If I knew then what I know now

My Beginning of Wisdom site
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  • Persecution Purifies

    Posted on October 10th, 2013 rhonda No comments



    gather together all the Jews who are in Susa,

    and fast for me.

    Do not eat or drink for three days, night or day.

    I and my maids will fast as you do.

    When this is done, I will go to the king,

    even though it is against the law.

    And if I perish, I perish”



    A pastor said that persecution is actually necessary for us, because it will force us to decide to lean into God completely, or leave God completely.  Persecution purifies us.


    Esther is a positive example of what to do when being persecuted. Esther, her family, and her people were taken captive & exiled in Babylon.  Then, the Persians defeated Babylon and Israelites were able to live on foreign soil freely.  Ironically, it’s then that Haman tells Israel that it would be destroyed.  Esther evolves from being a young woman hiding her identity and initially reluctant intervene on Israel’s behalf, to a leader who’s willing to risk going before the king, confronting her enemy and exposing her own identity.  How did she do it?  Pastor said she did it because she had a Mordecai, who was an Old Testament figure foreshadowing Jesus.  Mordecai mirrors Jesus in that he:

    • Didn’t bow to Haman (Satan) – Esther 3:5
    • Had a burden for God’s people (4:1)
    • Imparted his burden to Esther (4:12-14)
    • Prayed
    • Defeated Haman & his sons with the gallows (tree) that Haman originally built to kill him (7:9-10; 9:14)
    •  Spoke back to the devil through writing & distributing letters stating the authority & victory of God’s people (8:9-14)

     The next time we’re in trouble, we should look to Esther for an example.


    “For He will be like a refiner’s fire or a launderer’s soap. 

    He will sit as a refiner and purifier of silver,

    He will purify the Levites and refine them like gold and silver. 

    Then the Lord will have men who will bring offerings in righteousness,

    and the offerings of Judah and Jerusalem will be acceptable to the Lord,

    as in days gone by, as in former years.”

    Malachi 3:2-4



  • A Heart of Flesh

    Posted on October 2nd, 2013 rhonda No comments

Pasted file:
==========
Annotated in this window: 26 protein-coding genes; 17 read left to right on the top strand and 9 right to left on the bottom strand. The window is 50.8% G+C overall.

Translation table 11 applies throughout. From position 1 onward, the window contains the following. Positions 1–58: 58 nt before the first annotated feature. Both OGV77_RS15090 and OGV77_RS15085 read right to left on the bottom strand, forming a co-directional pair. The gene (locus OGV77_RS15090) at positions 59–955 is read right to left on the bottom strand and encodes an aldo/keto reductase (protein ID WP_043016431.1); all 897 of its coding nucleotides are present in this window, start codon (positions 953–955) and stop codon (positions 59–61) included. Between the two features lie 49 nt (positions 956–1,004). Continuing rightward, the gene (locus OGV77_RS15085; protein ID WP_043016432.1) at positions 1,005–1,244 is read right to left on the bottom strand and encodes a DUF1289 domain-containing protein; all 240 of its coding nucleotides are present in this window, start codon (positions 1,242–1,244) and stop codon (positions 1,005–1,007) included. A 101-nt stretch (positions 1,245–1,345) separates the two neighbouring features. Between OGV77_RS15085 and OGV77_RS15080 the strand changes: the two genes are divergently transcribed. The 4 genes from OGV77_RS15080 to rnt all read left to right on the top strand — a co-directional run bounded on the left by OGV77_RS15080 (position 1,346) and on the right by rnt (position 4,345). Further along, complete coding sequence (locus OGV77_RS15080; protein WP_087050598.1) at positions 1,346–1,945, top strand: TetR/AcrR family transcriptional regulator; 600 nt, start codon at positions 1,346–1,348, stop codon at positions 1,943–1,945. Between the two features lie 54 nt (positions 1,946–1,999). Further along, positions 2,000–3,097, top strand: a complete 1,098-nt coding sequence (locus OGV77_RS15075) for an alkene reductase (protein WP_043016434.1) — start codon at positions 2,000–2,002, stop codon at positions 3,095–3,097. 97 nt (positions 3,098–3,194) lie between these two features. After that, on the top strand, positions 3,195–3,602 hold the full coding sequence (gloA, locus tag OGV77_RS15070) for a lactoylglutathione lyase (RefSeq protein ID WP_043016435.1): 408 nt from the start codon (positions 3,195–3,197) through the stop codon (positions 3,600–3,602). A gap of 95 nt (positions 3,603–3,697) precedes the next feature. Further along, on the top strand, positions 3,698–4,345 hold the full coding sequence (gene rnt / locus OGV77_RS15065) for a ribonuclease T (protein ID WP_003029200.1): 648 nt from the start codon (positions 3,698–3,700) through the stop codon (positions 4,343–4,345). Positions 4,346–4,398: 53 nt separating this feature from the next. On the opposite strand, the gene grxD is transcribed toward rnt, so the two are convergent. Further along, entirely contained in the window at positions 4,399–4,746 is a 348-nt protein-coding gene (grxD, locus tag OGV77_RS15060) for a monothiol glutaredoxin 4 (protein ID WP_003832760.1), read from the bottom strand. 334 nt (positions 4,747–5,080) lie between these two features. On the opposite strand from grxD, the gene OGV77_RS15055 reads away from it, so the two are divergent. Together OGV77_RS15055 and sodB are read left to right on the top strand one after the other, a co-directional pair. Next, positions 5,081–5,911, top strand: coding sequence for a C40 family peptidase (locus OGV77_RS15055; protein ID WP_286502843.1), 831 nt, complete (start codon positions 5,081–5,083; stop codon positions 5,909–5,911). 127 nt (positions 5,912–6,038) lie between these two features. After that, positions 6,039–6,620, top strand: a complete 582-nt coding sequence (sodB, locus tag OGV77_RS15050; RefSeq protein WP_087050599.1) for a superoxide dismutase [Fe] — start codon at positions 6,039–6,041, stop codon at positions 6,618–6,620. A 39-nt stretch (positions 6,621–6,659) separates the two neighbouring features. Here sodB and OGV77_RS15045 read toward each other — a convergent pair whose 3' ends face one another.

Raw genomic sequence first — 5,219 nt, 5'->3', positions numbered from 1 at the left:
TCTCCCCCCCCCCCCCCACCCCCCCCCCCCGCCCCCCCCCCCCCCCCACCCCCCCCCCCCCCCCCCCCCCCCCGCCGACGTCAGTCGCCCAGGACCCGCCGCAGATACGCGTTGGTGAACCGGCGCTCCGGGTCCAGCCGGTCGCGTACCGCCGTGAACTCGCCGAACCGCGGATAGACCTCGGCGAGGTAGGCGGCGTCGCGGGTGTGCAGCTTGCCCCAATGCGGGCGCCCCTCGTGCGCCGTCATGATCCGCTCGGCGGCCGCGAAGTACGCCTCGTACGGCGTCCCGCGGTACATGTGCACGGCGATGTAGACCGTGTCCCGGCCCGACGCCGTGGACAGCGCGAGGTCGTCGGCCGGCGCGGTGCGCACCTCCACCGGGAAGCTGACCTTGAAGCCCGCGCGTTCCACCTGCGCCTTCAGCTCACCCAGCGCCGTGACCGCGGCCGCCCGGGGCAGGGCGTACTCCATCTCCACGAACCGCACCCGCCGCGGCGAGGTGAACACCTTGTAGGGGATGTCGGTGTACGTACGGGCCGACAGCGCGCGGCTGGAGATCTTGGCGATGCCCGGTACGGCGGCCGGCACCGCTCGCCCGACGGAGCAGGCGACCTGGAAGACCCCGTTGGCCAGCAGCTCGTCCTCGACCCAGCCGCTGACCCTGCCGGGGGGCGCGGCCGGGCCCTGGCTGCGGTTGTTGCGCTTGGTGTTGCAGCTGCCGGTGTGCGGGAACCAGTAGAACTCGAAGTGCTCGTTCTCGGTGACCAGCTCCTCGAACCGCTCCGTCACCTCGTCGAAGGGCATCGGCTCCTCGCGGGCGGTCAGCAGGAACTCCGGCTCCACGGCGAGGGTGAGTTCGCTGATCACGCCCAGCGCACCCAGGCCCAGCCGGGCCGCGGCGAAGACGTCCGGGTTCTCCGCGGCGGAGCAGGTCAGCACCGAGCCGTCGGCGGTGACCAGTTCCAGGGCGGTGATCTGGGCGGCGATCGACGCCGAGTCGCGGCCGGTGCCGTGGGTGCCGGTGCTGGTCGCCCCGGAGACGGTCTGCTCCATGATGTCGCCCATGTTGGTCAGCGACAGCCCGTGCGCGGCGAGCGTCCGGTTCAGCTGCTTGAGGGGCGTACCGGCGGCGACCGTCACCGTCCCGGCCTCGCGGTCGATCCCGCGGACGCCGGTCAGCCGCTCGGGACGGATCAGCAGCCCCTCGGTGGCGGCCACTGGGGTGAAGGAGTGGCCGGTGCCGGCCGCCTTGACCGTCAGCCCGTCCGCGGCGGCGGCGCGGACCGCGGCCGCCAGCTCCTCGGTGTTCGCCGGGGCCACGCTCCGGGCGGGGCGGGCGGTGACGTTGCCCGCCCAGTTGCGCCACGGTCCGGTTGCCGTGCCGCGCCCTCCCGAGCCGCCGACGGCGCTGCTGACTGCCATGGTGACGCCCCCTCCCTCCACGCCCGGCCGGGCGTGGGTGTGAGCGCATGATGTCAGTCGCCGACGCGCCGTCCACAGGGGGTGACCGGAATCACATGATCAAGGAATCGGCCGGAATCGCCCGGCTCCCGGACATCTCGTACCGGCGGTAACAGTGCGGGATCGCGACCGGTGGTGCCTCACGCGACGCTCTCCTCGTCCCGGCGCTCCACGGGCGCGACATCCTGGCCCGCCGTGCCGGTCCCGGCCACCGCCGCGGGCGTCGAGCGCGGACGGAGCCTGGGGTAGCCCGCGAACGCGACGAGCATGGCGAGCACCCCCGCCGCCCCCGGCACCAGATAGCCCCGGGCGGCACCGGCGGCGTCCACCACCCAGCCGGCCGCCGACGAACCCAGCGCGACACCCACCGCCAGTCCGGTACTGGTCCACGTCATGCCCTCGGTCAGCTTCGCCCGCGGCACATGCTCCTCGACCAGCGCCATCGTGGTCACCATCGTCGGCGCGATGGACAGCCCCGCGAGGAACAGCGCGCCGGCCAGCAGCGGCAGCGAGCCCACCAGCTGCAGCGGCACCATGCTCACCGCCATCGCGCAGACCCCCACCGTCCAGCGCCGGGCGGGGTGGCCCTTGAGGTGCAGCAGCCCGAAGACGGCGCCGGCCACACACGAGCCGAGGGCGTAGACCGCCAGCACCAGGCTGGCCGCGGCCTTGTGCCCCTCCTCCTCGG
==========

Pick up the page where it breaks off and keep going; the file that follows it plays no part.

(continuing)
First of all,

    you must understand that in the last days scoffers will come,

    scoffing and following their own evil desires.

    They will say, “Where is this ‘coming’ He promised? “

    2 Peter 3:3-4


    I read the newspaper and got angry – again.  The article is entitled, “Once Scorned, but on Revenge Sites, Twice Hurt”.  Essentially, in the aftermath of a breakup, ex-boyfriends are now posting naked pictures of their ex-girlfriends on “revenge websites”.  The article discusses the movement among victims to impose legal penalties.


    I took a few minutes to ask myself why this kind of stuff makes me so angry, especially when it has nothing to do with me (thank God!).  I should praise God that He’s given me a heart of flesh (Ezekiel 36:26), one that is empathic and can “rejoice with those who rejoice; mourn with those who mourn” (Romans 12:15).  I’m able to envision the shame and rage that someone would feel if they were put in that situation; and able to feel their anger and being helpless to prevent their victimization & humiliation.


    I get angry because I forget that the “Lord is not slow in keeping His promise” to bring justice.  One of the things that is especially hard for me to remember is that, for the wicked, just being who they are is a punishment.  When I’m angry, it’s an uncomfortable feeling.  I get hot.  I feel tense.  I get headaches.  I don’t like being really angry, because it just doesn’t feel good.  Yet, because I’ve put my faith in Christ, I’m one of the righteous.  I’m a daughter of God & a royal priest (1 Peter 2:9).  I get relief from my anger in Jesus Christ.


    However, where’s your relief when you have a heart of stone, unable to forgive, angry & vengeful all the time, and bent on the destruction (literally or metaphorically) of other people?  Even though the wicked sometimes appear to be flourishing like a green tree, they must be miserable on the inside.  They say “misery loves company”.  Think of what kind of torment a person must be feeling on the inside in order to treat someone else so horribly, and pray for them (Luke 6:28).


    Pray – and make sure they pay hefty fines & go to jail.  I posted the article below.  I hope you have a heart of flesh, too.




    But do not forget this one thing, dear friends:

    With the Lord a day is like a thousand years,

    and a thousand years are like a day.

    The Lord is not slow in keeping His promise, as some understand slowness.

    He is patient with you, not waking anyone to perish,

    but everyone to come to repentance.

    2 Peter 3:8-9

  • Leaving Babylon

    Posted on September 25th, 2013 rhonda No comments

    “The merchants of the earth will weep and mourn over her